With the problem of obesity in children increasing, camps are being set up where they can slim over the summer break. Alison Jones reports on the first one in Birmingham.
"There is strong research evidence that 70 per cent of parents with overweight children would describe their child as 'normal' weight and close to 50 per cent of parents of obese kids would describe their children as 'just right'.
Professor Paul Gately's sobering words reveal that levels of obesity have been climbing so steadily over the past 50 years that we no longer recognise it when we see it or realise it is an issue that needs addressing.
That we think it is fine for children barely out of primary school to have muffin-top rolls of fat round their waists that resembles middle-aged spread.
That we see pinchably chubby cheeks rather than a moon face where the bone structure is submerged between an over-stuffed subcutaneous layer.
"This is a national ignorance, a societal ignorance. It is not limited to one particular group of parents," Prof Gately continues. "I give presentations and I will put pictures up of children of different ages and types and ask people to rate whether they are underweight, normal, over-weight or obese.
"Most people get it wrong. They label the normal weight kids as underweight and describe the overweight kids as normal. Even the low level obese kids would be described as a 'bit over-weight'.
Years ago a child's extra padding would have been dismissed as "puppy fat" that would be sloughed off as soon as the child hit a growth spurt.
"Without a doubt puppy fat does exist," Prof Gately agrees. "But the amount that I would describe as that is very small. Historically children used to grow out of it but there is pretty strong evidence that now they don't and levels of obesity continue to rise."
Sedentary lifestyles and 24 hours access to food, whether it is from the supermarket or the fridge, has led to the current crisis.
In the West Midlands 13.3per cent of reception age children are overweight and 10.4 per cent are obese. In Year 6 children 14.3 per cent are overweight and 19.1 per cent are obese. All of these figures are above the national average in England.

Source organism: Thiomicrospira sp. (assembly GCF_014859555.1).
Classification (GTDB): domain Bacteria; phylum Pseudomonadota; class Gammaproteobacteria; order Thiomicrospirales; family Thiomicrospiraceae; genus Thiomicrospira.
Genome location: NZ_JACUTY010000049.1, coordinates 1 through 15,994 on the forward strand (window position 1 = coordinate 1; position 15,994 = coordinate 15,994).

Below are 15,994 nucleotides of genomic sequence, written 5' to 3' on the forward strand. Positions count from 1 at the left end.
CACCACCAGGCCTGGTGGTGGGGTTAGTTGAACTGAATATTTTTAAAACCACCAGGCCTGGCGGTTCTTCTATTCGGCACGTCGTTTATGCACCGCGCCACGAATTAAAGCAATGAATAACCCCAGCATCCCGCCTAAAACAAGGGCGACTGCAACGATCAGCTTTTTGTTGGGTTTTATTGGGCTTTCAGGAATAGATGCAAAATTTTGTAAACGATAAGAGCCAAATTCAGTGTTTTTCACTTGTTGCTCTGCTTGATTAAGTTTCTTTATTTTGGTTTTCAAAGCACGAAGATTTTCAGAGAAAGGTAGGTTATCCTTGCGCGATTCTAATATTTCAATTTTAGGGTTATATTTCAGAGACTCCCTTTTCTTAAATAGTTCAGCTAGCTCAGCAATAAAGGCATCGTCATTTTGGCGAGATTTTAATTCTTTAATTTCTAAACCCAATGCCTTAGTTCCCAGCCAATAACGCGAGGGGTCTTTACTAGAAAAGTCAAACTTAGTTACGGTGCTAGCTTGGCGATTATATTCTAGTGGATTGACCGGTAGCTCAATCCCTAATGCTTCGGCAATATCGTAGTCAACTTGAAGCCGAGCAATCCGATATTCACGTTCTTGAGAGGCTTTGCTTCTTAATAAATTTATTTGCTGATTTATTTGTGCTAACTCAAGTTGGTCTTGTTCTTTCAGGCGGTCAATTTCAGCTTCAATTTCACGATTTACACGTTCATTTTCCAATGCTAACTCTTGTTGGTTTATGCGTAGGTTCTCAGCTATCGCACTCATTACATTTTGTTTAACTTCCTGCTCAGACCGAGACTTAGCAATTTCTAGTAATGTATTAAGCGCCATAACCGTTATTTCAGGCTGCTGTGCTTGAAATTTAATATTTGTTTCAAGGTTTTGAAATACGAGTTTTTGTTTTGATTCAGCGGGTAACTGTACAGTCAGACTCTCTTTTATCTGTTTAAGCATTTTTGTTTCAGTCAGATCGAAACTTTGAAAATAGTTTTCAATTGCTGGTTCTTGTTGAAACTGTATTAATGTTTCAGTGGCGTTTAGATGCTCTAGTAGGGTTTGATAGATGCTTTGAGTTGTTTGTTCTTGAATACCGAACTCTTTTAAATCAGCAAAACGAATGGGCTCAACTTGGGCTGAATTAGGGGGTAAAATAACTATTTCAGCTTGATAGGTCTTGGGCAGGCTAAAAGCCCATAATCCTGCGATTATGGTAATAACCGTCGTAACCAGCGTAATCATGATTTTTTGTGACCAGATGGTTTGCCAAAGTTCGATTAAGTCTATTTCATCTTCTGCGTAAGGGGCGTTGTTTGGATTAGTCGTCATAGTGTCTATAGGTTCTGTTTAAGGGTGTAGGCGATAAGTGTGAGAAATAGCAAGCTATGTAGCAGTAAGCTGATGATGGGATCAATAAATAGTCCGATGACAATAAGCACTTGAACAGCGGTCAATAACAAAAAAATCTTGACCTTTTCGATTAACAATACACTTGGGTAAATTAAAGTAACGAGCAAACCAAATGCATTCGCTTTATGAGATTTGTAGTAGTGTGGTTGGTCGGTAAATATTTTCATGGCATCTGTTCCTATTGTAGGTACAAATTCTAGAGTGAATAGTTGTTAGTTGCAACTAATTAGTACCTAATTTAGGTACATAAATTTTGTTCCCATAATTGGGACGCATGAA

Prof Gately is instantly recognisable from his television appearances on Too Fat To Toddle and as the obesity expert assisting the Duchess of York in getting a family in Hull to see the error of their junk food eating ways.
For the past 10 years he has been involved in running the Carnegie Weight Management camps for young people and has helped 4,500 children to lose weight, improve their health and lessen the risk of their developing coronary heart disease.
The first Carnegie residential camp was held at Leeds Metropolitan University (the university's sports wing was set up through a trust established by philanthropist Andrew Carnegie)
This summer a day camp is being run in Birmingham for the first time. It will be held at Priory School, Edgbaston, every week from July 21 to August 29 and is open to children from as young as eight to 17 (For details ring 0113 8125233 or look up carnegieweightmanagement.com)
Prof Gately came across the concept of these camps when he went to work on one in the States while still a student.
At first he was deeply impressed by the vast amounts these youngsters were losing in a relatively short space of time in a strictly controlled environment.
"It was a traditional American camp that had run for 30 years and had been set up by an academic to deal specifically with children with weight problems.
"But the American model was a very commercial model. The objective was 'as much weight as we can get off these kids equates to the amount of dollars we can charge'.
"We saw staggering weight losses and when I first got involved I thought 'this is amazing'. But when I came back I would see these kids who had lost 70lbs the year before had come back 100 lbs heavier They had regained their weight and then some more and that intrigued me."